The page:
“It is a land of wolves now.”
The aforementioned escapes the roaring gasps of Benicio Del Toro as he slips in an advice to Emily Blunt. Sicario is a thrilling ride into the US-Mexican ongoing drug war, where the story takes you into the deep waters of perversion, vengeance and corruption. Mexico reeks of death. The drug has polluted its air.
Denis Villeneuve has a knack for helming beauties. Sicario is yet another product of his extraordinary brain. What I love most about Denis’ direction is the fact that his frames carry the perfect amount of profundity. They are thought provoking, and give you ample amount of time to feel the thrill. You are able to focus properly and contemplate between his lingering frames.
Brilliant top scenic views that blend in with the gorgeous Johann Johannson music, deafening helicopter shots, or the silhouette of the private jet over a barren land depicting the long exhausting travel, carry Denis’ suggestive flair.
The acting department is literally thriving with exceptional performances by the movie’s stellar cast. The screenplay too is very well written, taking the crime genre into account.
One of the most gorgeous bits of the movie is when Emily Blunt is shown “the fireworks” – a city breathing on tragedy, bleeding with death, and burning in fire. The unfolding of the main Sicario was one helluva twist to the tale that was written beautifully by Taylor Sheridan.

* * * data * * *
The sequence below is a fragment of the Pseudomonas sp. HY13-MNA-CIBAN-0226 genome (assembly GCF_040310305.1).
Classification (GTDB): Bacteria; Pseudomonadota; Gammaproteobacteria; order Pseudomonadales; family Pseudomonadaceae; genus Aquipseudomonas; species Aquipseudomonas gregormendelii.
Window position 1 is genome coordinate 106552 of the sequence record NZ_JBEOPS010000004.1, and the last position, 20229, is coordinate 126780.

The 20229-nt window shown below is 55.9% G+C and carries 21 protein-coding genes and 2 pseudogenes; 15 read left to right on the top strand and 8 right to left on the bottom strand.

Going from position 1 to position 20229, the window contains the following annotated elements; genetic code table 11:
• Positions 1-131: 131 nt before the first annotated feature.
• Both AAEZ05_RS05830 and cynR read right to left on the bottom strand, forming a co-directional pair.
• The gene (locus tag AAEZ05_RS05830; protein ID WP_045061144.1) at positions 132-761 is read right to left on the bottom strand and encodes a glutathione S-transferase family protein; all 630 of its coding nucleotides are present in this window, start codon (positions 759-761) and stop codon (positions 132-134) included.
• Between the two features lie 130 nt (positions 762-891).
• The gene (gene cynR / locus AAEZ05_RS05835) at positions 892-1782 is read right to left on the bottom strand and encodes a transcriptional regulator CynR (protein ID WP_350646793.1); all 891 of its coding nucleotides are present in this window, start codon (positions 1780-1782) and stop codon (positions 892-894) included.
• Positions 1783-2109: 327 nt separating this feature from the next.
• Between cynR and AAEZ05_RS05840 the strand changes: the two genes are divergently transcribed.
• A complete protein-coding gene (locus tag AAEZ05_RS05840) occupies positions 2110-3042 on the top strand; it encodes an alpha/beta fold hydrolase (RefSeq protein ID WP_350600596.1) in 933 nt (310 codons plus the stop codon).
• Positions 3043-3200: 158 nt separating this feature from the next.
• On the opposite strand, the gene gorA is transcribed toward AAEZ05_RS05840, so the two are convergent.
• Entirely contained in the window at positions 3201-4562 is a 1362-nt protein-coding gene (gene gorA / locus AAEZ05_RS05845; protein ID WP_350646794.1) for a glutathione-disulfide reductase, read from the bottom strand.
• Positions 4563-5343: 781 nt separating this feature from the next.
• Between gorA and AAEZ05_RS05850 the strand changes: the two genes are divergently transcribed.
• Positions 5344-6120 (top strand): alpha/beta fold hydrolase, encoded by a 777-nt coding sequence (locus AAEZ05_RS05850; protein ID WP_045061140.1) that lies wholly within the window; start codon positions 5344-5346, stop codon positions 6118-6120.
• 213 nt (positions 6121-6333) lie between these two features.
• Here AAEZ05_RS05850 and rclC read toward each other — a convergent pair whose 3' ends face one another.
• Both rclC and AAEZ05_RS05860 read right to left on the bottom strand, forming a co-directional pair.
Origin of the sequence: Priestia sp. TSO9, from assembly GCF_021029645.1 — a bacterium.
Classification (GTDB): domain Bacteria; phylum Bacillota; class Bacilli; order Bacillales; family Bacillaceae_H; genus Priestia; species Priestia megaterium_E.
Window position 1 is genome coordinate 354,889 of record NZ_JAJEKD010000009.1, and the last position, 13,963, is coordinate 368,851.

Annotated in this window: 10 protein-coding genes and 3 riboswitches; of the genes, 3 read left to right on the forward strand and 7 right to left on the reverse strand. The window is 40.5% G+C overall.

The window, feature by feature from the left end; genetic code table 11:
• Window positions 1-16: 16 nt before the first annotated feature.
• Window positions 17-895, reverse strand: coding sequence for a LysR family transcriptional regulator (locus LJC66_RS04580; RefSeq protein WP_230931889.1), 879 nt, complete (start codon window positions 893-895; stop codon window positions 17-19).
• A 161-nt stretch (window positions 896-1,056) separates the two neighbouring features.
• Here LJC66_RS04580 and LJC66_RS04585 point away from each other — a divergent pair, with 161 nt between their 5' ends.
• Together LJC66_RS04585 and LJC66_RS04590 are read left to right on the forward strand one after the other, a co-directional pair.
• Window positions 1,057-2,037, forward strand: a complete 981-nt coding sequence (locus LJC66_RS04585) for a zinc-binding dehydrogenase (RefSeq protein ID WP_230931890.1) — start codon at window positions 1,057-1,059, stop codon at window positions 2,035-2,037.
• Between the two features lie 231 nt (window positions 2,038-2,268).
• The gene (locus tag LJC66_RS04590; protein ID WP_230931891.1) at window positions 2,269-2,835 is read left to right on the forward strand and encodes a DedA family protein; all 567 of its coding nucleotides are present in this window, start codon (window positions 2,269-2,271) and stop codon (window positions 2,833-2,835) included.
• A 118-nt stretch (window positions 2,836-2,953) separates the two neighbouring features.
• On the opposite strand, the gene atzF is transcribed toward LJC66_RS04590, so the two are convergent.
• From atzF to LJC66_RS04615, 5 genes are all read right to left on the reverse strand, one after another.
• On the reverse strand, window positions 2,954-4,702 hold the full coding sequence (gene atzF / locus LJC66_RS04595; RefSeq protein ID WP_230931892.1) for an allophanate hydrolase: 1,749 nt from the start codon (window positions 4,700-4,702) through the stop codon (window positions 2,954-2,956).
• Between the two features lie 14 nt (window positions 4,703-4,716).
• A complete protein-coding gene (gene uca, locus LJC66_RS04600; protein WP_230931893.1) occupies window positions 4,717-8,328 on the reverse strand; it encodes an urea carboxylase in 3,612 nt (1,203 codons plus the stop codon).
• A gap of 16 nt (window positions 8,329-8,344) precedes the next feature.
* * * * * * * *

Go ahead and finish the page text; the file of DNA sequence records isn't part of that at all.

Another thing that I loved was Hernandez’s character Silvio. A dispensable soul who was manifested subtly by Denis. Like any other Mexican, he was a guy with fingers in dirt. Oblivious to what was coming, with a prepared family. Denis shows such a way of living is common in Mexico. How they have accepted death as a way of life!
The movie ends quite dramatically as it leaves Kate Macer with a choice, the choice to shoot a Sicario like Alejandro and do the right thing, or let him breathe and let the city smother itself in the flames of vengeance. As the final bits rush in showing the Silvio’s death aftermath, we see his son trying to play football, his mother trying to cheer him when we hear bullets in the backdrop. Their world stops to heed at the distraction, but then again, they have accepted it to be a part of living, and they still continue. It is an extremely poetic bit that makes you pity their lives.